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From Nintendo's first Famicom system, Japanese consoles and videogames have played a central role in the development and expansion of the digital game industry. Players globally have consumed and enjoyed Japanese games for many reasons, and in a variety of contexts. This study examines one particular subset of videogame players, for whom the consumption of Japanese videogames in particular is of great value, in addition to their related activities consuming anime and manga from Japan. Through in-depth interviews with such players, this study investigates how transnational fandom operates in the realm of videogame culture, and how a particular group of videogame players interprets their gameplay experience in terms of a global, if hybrid, industry.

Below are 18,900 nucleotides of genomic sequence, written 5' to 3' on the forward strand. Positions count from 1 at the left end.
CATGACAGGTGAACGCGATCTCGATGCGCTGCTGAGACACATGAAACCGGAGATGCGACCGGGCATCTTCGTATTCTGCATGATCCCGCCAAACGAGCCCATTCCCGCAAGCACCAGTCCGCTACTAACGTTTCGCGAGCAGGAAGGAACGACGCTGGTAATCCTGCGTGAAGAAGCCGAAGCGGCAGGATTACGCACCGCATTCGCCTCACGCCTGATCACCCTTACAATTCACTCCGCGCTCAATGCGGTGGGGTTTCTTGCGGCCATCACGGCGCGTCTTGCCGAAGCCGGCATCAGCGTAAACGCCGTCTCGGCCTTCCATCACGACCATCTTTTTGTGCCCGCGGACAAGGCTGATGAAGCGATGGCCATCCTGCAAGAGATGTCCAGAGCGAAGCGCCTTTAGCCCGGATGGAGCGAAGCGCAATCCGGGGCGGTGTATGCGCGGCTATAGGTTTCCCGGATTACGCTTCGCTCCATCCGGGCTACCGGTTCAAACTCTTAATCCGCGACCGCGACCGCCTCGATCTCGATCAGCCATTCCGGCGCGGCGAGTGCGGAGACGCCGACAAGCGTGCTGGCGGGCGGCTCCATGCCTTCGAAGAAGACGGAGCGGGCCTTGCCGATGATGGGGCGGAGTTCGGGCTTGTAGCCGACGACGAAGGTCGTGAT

Mia Consalvo is visiting associate professor in the Comparative Media Studies program at MIT. She is the author of Cheating: Gaining Advantage in Videogames and is co-editor of the forthcoming Blackwell Handbook of Internet Studies.